Carl Nielsen, Psychologist

15.   Mr Nielsen, psychologist, completed the AHRR form on 10 May 2018. He diagnosed Acute Stress Disorder as a result of the nature of ACJ’s job and found him unfit for work duties.

16.  ; Mr Nielsen recommended that ACJ attend all scheduled appointments and to perform various self-directed exercises such as sleep hygiene, muscle relaxation techniques, cognitive and behavioural therapy.

Ching Hin Aaron Poon, Physiotherapist

17.   Mr Poon, physiotherapist, completed the AHRR form on 27 September 2018. He noted treatment commenced on 26/04/2018 and that 13 sessions had been provided to date. Mr Poon stated that ACJ was “not working due to symptoms” and to continue to attend scheduled appointments.

Certificate of capacity/fitness

18.   I have a number of certificates of capacity/fitness completed by Dr Eric Lim who is ACJ’s treating doctor. These certificates were issued bi-monthly and cover the period from 28/06/2018 to 8/11/2018.

19.   Dr Lim diagnosed the injuries as cervical spine radiculopathy, bilateral shoulder strain, thoracic spine strain, lumbar spine strain and acute stress disorder. The acute stress disorder was amended to PTSD on the certificate dated 12/07/2018.

20.   Treatment involved modified activities, physical therapy, and pain management. Medication included simple analgesics, Panadeine Forte and the prescription of Valdoxan, an antidepressant. Dr Lim also referred ACJ to a physiotherapist and psychologist.

21.   Dr Lim felt that ACJ had no current capacity for any work and this certification remained in place in all certificates issued. The factors delaying recovery initially comprised of severe pain, delays in treatment and a declined MRI, however from 6/08/2018, this was changed to “PTSD with ongoing thoughts”.

Clinical notes

22.   The clinical notes dated from 26/04/2018 to 26/07/2018 have entries that are largely consistent with that reported in the certificates of capacity/fitness and the findings of the various practitioners that have treated ACJ.

23.   There were references to ACJ’s capacity to drive as follows:

April 26: “Anxious and cautious to drive”

May 10: “Can’t drive due to trauma”

July 12: “There have been issues with driving”.

Dr Thomas Rosenthal

24.   Dr Rosenthal noted that Dr Lim issued a Certificate of capacity/fitness on 26/04/2018, some 19 days after the accident. The latest certificate before Dr Rosenthal was dated 28/06/2018.

25.   Dr Rosenthal found that ACJ sustained soft tissue injuries which were expected “to resolve within the next three months”. Dr Rosenthal recommended an active exercise physiology programme to restore function for the next three months.

26.   Dr Rosenthal also stated that there was a psychological injury present which is still under treatment and that ACJ’s unfitness to work “appears more related to his psychological injury rather than any physical components. Dr Rosenthal noted a history of ACJ being fearful to return to driving which is impacting on his return to work.

27.   Dr Rosenthal concluded that from a physical perspective, ACJ could return to pre-injury work, however “the psychological issues do need to be addressed”.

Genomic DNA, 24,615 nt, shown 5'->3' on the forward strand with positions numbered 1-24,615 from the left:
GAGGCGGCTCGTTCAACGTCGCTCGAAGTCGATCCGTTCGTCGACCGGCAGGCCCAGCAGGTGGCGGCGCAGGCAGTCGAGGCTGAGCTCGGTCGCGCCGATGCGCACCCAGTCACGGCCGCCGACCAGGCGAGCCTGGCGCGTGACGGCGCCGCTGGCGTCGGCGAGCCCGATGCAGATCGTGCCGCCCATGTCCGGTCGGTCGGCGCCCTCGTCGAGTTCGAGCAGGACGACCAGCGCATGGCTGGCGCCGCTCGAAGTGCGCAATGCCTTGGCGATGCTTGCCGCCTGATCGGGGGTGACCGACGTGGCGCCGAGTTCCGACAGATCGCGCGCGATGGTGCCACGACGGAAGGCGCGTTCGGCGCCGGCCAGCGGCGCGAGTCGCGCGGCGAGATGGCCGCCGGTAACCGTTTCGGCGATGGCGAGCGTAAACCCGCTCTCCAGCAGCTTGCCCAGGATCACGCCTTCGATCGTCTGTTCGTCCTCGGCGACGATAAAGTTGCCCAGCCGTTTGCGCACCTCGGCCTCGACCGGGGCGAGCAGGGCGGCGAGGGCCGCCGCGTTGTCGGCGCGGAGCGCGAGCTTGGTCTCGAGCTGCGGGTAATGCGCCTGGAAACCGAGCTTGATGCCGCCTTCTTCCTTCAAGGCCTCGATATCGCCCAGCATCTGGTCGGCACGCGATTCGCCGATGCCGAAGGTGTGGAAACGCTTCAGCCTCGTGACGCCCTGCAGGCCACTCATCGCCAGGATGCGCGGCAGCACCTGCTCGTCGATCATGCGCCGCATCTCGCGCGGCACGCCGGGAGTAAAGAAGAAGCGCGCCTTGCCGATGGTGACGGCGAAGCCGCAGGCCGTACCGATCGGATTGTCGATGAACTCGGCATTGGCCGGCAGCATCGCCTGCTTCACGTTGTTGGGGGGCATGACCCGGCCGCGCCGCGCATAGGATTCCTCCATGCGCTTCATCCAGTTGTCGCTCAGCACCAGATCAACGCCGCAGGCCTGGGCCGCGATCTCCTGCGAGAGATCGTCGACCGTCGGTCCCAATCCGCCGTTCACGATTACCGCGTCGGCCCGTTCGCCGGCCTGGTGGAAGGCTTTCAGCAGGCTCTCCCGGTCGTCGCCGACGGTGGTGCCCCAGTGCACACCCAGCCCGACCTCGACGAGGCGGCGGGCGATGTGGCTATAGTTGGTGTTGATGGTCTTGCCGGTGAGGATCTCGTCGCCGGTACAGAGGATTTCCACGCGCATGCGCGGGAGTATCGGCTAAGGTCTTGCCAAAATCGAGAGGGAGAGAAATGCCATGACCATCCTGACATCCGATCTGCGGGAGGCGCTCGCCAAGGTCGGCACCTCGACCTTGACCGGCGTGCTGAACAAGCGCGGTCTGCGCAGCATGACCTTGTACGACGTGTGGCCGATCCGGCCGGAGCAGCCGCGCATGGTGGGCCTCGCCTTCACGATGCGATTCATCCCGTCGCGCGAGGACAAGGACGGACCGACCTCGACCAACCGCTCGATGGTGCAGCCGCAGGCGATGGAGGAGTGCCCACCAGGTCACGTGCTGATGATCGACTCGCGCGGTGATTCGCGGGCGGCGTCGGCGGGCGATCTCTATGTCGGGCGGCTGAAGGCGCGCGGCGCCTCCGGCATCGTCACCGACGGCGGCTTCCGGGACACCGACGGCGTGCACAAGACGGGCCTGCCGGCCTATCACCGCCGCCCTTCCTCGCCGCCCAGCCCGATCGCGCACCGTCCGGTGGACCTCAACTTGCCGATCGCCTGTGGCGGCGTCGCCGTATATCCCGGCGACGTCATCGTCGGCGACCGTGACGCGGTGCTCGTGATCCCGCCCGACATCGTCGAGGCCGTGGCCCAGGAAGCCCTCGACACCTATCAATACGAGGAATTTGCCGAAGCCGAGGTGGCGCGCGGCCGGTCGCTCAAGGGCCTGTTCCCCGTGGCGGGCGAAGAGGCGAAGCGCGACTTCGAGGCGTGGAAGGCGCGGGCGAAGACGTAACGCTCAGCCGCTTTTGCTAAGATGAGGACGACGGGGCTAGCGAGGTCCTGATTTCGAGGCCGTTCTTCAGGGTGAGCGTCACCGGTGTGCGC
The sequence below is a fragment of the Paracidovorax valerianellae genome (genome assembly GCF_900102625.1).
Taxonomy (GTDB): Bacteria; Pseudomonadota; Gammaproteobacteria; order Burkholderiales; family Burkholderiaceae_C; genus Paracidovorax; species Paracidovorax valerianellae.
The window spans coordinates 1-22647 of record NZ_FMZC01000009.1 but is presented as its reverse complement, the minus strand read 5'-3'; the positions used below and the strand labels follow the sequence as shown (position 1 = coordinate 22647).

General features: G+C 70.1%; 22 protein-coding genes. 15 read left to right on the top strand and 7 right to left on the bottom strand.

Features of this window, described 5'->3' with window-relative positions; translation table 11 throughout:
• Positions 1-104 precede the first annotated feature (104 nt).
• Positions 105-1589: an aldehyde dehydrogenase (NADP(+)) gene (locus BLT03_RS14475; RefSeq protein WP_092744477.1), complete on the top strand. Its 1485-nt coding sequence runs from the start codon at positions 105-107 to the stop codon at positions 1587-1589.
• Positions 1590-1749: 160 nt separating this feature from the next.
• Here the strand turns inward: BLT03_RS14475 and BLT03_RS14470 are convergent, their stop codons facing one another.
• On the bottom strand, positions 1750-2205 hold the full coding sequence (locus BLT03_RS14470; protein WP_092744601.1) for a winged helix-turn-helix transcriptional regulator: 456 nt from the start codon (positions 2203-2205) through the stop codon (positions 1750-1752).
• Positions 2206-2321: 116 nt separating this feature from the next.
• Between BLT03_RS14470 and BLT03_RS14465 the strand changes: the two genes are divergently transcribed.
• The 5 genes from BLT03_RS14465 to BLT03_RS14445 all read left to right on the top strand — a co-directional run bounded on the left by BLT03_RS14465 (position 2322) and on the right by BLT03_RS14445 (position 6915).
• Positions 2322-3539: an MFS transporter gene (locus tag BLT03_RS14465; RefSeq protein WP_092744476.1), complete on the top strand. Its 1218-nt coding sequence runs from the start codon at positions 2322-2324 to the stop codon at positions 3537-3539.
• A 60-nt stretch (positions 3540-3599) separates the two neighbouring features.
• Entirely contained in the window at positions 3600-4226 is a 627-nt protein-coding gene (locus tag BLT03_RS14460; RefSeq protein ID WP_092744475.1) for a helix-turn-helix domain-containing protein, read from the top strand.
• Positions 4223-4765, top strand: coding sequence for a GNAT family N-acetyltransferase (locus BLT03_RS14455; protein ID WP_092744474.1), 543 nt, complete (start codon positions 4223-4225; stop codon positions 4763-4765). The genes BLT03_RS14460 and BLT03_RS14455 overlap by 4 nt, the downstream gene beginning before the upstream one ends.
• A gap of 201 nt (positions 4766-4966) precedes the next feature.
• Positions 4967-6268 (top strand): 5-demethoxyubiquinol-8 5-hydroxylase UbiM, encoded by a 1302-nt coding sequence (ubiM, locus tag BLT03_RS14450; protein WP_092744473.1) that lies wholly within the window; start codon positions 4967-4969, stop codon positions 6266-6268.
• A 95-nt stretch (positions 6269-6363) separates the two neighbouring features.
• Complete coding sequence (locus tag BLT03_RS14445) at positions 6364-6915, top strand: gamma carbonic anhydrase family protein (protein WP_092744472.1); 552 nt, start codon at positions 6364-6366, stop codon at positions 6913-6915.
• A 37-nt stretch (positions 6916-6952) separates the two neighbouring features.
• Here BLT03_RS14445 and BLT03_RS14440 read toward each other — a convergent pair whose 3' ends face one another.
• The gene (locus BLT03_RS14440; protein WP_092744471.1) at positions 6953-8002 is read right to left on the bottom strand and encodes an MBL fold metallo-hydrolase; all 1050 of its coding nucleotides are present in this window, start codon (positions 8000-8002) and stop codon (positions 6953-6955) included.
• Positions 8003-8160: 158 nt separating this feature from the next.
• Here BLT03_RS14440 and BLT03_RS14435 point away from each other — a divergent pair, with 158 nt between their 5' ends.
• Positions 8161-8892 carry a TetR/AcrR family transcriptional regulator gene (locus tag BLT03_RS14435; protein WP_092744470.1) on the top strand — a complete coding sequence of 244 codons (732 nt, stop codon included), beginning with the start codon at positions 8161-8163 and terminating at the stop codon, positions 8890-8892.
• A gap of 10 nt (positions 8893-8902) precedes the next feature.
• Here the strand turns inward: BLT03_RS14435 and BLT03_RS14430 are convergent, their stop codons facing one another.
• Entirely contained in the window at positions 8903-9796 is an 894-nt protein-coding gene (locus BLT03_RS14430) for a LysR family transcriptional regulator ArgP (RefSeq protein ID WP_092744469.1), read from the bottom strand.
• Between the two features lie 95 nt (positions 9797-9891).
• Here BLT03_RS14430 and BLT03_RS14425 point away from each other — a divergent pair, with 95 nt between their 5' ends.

MJM – Surveillance Investigation Report

28.   MJM provided two surveillance investigation reports dated 10/07/2018 and 13/09/2018.

29.   The report dated 10/07/2018 states that ACJ was observed to drive from his residence in Carlingford, dropping off a child to a school in Ermington. ACJ then drove directly back to his residence. On a different day, ACJ was observed to attend a medical appointment. He was seated on trains for “long periods” using a mobile phone; walking up and down stairs; walking street areas; standing for long periods and driving known Nissan vehicle.

30.   In the report dated 13/09/2018, ACJ was observed to drive non-stop from Carlingford to  Campsie in peak hour traffic. He then drove to shops in in Flemington, a medical office in Parramatta, parked at a Westfield, attended a private address in West Pennant Hills, a service station and driving back to his residence in Carlingford.

Entitlement period for weekly payments

31.   The following provisions of the Act provide the basis for determination and calculation of an injured person’s weekly payments entitlement:

  • Weekly payments in the first 13 weeks after the motor accident are to be determined in accordance with section 3.6 of the Act (‘the first entitlement period’)
  • Weekly payments in weeks 14–78 after the motor accident are to be determined in accordance with section 3.7 of the Act (‘the second entitlement period’); and
  • Weekly payments after the second entitlement period (after week 78) are to be determined in accordance with section 3.8 of the Act.

32.   ACJ was injured on 7 April 2018 and therefore his entitlement to weekly payments falls within the first and second entitlement periods and are to be calculated in accordance with sections 3.6 and 3.7 of the Act.

Post-accident earning capacity

33.   Clause 8(1) of Schedule 1 of the Act defines post-accident earning capacity relevantly as:

(1)  Post-accident earning capacity of an injured person means:
(a)     For the first and second entitlement periods – the weekly amount that the person has the capacity to earn in the employment in which the person was engaged immediately before the accident, determined on the basis of the person’s fitness for work in that employment, …